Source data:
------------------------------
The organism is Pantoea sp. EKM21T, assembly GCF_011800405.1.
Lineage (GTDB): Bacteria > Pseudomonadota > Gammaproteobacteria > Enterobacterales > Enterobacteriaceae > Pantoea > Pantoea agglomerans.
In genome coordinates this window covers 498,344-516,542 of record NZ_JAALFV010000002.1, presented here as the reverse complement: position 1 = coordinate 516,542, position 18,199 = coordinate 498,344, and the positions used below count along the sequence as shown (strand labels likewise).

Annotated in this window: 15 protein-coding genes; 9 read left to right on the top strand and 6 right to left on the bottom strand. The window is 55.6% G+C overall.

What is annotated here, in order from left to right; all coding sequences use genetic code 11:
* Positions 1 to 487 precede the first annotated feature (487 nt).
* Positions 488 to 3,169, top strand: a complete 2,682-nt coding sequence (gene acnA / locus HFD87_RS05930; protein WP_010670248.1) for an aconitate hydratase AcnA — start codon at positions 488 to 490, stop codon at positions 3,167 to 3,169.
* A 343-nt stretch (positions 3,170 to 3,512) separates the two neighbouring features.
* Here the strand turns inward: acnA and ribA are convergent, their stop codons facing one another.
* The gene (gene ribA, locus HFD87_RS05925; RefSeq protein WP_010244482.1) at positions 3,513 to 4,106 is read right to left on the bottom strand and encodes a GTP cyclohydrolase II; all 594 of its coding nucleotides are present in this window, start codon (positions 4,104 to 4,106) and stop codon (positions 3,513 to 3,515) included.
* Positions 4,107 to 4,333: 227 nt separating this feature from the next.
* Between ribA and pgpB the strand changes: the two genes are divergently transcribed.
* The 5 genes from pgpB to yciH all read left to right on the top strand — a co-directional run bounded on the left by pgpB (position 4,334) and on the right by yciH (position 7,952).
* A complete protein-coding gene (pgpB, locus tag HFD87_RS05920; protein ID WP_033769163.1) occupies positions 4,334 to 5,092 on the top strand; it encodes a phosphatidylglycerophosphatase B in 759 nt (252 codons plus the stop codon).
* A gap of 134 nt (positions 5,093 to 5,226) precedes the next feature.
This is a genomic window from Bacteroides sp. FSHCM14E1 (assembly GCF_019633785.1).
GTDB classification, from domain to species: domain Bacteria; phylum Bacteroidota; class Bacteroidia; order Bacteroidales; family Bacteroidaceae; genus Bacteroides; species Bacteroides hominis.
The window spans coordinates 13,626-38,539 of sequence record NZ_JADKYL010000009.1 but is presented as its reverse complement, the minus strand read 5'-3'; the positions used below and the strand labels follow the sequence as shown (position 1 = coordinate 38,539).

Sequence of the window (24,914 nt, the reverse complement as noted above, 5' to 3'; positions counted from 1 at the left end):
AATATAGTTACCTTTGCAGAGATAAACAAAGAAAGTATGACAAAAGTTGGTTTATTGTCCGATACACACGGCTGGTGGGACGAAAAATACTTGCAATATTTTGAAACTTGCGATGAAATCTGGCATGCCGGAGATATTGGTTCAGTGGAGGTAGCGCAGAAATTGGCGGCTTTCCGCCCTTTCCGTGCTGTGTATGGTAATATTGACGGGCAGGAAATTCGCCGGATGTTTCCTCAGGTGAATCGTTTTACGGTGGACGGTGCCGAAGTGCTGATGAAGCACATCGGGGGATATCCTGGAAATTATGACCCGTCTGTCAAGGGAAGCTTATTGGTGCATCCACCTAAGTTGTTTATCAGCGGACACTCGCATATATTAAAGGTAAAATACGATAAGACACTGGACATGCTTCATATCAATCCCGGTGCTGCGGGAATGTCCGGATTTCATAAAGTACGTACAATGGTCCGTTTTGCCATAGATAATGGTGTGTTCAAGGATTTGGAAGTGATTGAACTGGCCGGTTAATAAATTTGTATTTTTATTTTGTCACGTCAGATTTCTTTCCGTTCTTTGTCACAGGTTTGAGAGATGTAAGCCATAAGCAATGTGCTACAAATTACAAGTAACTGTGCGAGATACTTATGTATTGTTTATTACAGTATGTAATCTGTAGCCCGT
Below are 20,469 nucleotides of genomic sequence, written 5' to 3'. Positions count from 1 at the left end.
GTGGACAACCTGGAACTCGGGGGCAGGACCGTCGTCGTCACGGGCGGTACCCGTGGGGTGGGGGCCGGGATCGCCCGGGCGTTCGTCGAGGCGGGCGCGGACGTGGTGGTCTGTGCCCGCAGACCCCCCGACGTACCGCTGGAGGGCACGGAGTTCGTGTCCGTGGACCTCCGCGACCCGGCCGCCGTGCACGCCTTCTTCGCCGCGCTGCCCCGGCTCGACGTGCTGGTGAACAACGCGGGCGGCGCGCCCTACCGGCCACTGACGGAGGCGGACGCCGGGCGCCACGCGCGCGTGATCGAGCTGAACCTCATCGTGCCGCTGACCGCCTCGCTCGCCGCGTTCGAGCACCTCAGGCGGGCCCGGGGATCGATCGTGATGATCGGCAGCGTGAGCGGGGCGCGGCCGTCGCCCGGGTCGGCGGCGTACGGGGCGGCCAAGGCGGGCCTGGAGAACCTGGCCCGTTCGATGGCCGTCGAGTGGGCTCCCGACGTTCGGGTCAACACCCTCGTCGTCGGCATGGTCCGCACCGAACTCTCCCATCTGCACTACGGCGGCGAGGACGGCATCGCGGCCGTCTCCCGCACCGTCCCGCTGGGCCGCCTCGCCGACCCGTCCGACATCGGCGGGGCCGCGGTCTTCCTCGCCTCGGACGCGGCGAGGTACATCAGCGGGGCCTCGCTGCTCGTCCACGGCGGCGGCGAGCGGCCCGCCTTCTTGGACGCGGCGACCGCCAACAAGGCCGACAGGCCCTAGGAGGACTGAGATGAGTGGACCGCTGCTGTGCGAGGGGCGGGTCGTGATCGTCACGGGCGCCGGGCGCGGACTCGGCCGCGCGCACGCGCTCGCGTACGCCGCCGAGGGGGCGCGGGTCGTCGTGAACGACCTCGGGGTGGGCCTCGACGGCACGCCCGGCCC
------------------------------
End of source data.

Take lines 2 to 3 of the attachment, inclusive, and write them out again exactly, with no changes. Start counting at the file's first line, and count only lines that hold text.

Lineage (GTDB): Bacteria > Pseudomonadota > Gammaproteobacteria > Enterobacterales > Enterobacteriaceae > Pantoea > Pantoea agglomerans.
In genome coordinates this window covers 498,344-516,542 of record NZ_JAALFV010000002.1, presented here as the reverse complement: position 1 = coordinate 516,542, position 18,199 = coordinate 498,344, and the positions used below count along the sequence as shown (strand labels likewise).